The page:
We spend our childhood in search of the elusive best friend. A best friend isn’t really just a friend but more like a sister you choose to have because you think alike, share the same hobbies and above all are never mean to one another. It’s the person you run to when there’s someone bullying you in school or you run to with glee when the most wonderful thing has just happened to you. A best friend jumps for joy when you get an A, get the ball in the net, get the birthday present you’ve been waiting for, and is by your side with joy when that boy you like smiles back at you. A best friend never lets you down, is never jealous of your accomplishments but is boosted by them herself.
While a child, you learn from your grandparents who tell you that kindness done to others will be returned. We spend our childhood reading about the good deeds of Jo in Little Women, or the selfless act of giving and receiving practiced by Della and Jim in O’Henry’s classic, The Gift of the Magi. We are raised that the gift of giving is better than receiving. So, you transfer that into giving love and support to a best friend. A childhood friendship is about sharing the gifts of life and being happy with what each other have.
For a few glorious days, weeks or months little girls cling on to their best friends like lovers to each other in those first six months of love. Everything is perfect, your best friend can do no wrong, she is there when you first get to school, plays with you at playtime, and the last person to say goodbye to you at the end of the day. If you’re lucky, she gets to come to play at your house one day after school. Nothing could be more perfect!
Or that’s what you grow up thinking when you’re a child. It never enters in your innocent mind that one day your best friend won’t like you anymore. It never enters your mind that one day you’re no longer her best friend but just a friend. And one day you’re no longer just a friend but you are nothing. The thought of being nothing to your best friend is simply impossible to fathom.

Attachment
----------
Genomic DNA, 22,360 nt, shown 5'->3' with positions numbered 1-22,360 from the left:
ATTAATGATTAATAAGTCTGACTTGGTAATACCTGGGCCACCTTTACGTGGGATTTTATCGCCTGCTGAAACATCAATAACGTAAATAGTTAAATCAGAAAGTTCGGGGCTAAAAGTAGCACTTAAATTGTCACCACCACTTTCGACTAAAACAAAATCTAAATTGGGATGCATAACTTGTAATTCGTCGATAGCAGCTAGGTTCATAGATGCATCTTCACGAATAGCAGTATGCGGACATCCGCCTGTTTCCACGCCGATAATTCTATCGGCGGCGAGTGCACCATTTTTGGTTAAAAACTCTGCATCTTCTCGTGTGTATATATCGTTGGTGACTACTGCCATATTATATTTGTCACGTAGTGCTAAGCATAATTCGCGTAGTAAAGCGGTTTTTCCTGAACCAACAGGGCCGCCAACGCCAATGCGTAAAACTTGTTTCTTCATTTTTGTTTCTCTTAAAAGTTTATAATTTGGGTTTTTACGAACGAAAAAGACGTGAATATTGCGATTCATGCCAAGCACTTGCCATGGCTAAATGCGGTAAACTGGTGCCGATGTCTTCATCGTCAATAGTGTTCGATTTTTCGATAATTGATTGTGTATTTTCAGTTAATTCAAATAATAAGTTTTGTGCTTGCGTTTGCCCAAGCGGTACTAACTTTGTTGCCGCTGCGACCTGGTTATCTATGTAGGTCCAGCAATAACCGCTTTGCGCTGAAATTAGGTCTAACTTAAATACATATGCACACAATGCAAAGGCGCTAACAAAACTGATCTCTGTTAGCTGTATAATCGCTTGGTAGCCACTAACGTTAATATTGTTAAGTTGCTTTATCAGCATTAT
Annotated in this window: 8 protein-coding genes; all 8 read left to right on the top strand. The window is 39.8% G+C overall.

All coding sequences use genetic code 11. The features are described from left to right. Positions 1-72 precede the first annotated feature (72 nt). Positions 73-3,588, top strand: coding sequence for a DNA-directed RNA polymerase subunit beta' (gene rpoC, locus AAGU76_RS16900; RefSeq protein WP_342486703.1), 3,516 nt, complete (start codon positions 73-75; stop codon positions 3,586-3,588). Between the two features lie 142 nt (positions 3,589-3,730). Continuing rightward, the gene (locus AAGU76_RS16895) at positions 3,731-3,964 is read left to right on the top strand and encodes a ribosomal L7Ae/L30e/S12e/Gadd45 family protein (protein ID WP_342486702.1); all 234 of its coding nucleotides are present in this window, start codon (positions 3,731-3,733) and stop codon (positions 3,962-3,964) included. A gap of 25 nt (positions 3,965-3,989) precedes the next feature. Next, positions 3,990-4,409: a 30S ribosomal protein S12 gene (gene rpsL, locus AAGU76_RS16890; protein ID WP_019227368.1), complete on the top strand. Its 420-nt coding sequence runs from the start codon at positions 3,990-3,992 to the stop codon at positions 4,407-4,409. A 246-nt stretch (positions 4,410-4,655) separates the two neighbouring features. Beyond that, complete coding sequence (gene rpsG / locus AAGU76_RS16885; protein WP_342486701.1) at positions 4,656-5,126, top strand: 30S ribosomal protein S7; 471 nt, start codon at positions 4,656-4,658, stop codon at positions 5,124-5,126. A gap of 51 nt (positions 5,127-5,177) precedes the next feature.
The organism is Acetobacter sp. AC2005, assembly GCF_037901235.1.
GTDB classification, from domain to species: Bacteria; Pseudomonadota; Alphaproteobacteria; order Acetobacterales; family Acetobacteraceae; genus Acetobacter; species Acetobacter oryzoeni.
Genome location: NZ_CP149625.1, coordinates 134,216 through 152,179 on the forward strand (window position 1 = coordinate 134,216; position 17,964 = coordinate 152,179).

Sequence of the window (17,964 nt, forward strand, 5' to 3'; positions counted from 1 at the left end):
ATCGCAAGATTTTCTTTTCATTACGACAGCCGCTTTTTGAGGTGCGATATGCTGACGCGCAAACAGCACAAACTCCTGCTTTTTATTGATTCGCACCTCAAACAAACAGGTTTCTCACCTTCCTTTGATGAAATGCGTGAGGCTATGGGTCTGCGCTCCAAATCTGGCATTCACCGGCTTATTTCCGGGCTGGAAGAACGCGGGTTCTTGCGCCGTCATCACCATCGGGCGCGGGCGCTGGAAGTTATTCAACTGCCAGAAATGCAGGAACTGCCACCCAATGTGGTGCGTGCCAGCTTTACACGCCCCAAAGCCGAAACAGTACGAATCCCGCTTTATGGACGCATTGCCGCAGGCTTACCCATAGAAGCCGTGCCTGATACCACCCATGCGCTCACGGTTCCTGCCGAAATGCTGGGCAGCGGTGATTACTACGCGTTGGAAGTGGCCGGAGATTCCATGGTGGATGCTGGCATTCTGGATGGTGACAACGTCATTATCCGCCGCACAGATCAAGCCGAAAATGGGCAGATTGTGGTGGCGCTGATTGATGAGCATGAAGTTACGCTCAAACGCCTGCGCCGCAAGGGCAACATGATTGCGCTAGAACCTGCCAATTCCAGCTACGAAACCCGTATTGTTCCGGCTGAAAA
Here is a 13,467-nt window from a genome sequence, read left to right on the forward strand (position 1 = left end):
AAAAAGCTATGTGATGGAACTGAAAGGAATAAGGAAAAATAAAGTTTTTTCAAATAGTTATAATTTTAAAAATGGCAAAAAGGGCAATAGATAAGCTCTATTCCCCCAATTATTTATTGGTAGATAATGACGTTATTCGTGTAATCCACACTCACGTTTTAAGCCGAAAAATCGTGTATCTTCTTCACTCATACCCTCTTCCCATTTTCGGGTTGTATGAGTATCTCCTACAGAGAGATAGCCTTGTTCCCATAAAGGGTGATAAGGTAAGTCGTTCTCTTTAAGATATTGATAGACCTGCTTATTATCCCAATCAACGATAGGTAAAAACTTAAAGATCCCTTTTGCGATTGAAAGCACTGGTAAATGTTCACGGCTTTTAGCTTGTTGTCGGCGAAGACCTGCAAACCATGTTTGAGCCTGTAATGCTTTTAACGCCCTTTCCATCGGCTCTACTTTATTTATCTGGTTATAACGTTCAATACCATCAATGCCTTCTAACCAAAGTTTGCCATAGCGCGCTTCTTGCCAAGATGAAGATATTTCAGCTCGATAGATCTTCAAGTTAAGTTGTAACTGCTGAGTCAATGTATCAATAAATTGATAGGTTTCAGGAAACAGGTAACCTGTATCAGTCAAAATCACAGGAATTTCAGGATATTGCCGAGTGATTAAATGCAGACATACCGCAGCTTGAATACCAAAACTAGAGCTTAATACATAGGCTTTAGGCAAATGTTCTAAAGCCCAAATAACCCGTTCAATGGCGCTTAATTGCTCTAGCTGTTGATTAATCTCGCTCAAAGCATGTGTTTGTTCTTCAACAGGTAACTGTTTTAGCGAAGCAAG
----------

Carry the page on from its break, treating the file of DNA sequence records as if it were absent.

Of course it does happen, quite often, but it doesn’t necessarily spell the end. As we grow up, our exposure to different things in life make us change. That one trip you took with an aunty and learned that horrible oyster was actually really great and changed you from an oyster hater to a lover of all shellfish. Or that history project about artists of the 20th century that turned you not into a lover of Monet or Renoir but a lover of that surrealist artist from Spain, Dali? These subtle changes of admiration for food once hated or strange artists find you delving into all things seafood or Surreal. Not just your taste buds have changed but so does your mind. You’re no longer happy talking about Duran, Duran or eating a chicken menu at KFC but now want to go to the fish market and eat sushi fresh from the sea and you want to checkout Nirvana and what was going on in Kurt Cobain’s head when he wrote those words? You’ve become a complete alien to your best friend who still likes pretty art, pretty clothes, and pretty pop music. The friendship is changing. Not due to a horrible fight but due to both your minds going in a different direction. This kind of change is subtle, yes sad, but so slow that the two of you go your separate ways effortlessly but always remain friends. This friend you know will always be there for you. She may think you’ve gone all avant garde on her and stoner chick but she knows who you are deep down inside, the core you and despite the new clothes you’re wearing and the new ideologies you spout, she knows who you are and still loves you forever.